Tips on Painting a Room
Last updated June 2021
Repainting is the easiest, most cost-effective way to redo a room’s décor. Before you grab a brush and roller, here are some tips on how to paint like a pro.
Clear the area. Move everything out of the room, or push it into a pile in the center and cover that with a drop cloth.
Minimize cleanup. Tape drop cloths in place so they won’t shift as you work and move ladders. Also, remove light fixtures and electrical cover plates so you won’t have to paint around them or clean them after painting.
Light it up. Flooding the room with bright lighting will make it easier to identify cracks and uneven surfaces, and help you to apply even coats of paint.
Prep the walls. Even the best paint can’t hide obvious defects. How well you fill cracks, scrape, and sand will make or break the job. If drywall seams are cracked or blistered, cut them open, add layers of compound, and sand them smooth. Dig out cracks, scrape flaking paint until you hit solid material, and sand down any hard edges of the old paint surface. Lightly wash all surfaces with a sponge lightly wetted with warm water and a little soap or liquid detergent.
Prime raw surfaces. Cover any spackled areas with a prime coat, brushing out the edges to avoid lap marks later on.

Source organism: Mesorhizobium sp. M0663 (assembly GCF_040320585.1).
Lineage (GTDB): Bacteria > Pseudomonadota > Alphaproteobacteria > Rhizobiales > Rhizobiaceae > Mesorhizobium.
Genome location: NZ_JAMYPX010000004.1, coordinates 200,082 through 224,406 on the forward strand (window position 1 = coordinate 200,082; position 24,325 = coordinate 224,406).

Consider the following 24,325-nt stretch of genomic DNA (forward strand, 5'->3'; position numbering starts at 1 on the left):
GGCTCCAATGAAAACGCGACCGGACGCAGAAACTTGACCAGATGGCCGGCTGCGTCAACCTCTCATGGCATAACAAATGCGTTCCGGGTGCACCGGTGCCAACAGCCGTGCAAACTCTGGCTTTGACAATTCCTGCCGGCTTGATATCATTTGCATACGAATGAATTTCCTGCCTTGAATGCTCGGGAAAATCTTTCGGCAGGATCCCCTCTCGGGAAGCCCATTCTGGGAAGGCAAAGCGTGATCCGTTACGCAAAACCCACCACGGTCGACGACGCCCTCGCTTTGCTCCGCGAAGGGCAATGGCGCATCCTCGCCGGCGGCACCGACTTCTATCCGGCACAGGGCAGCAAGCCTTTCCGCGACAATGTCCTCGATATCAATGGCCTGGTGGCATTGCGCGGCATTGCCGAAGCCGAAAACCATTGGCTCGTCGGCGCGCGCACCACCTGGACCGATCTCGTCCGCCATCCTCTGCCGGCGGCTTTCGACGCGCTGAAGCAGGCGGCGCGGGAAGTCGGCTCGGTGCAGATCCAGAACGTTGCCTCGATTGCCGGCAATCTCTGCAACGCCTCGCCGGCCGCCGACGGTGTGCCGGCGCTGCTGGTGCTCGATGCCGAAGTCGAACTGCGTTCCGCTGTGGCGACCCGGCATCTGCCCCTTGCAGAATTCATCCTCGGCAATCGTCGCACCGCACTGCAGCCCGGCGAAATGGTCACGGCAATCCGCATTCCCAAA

Conceal stains. Coat blemishes such as grease stains and crayon marks with pigmented white shellac (name brands include B-I-N and KILZ). It prevents color from bleeding through the final coat of paint.
Mask edges. Use painter’s masking tape in places where it’s difficult to coat one surface neatly up to, but not onto, another—a skill called “cutting in.”
Keep rooms ventilated. Open windows and run fans to keep air moving; this helps the paint dry and reduces fumes.
Paint in sections. Paint one area at a time—from a corner to a door or window. Cut in the edges with a brush so you won’t have to roll right up to the trim. This speeds paint rolling and reduces lap marks—edges of paint that dry before you get back to them as you continue around the room.
Start high and work down. Start with the ceiling, then crown moldings, then walls, and finally baseboards.
Double-roll it. When painting walls, after cutting in around trim lay a few heavy horizontal swaths of paint onto the immediate work area. As they start to drip, roll out horizontal and slightly angled strokes to spread the paint; then switch to vertical strokes to finish. If there are any drips or laps still showing, repeat the vertical strokes with less pressure, lightly lifting the roller off the wall at the end of each pass to produce an even and continuous coat.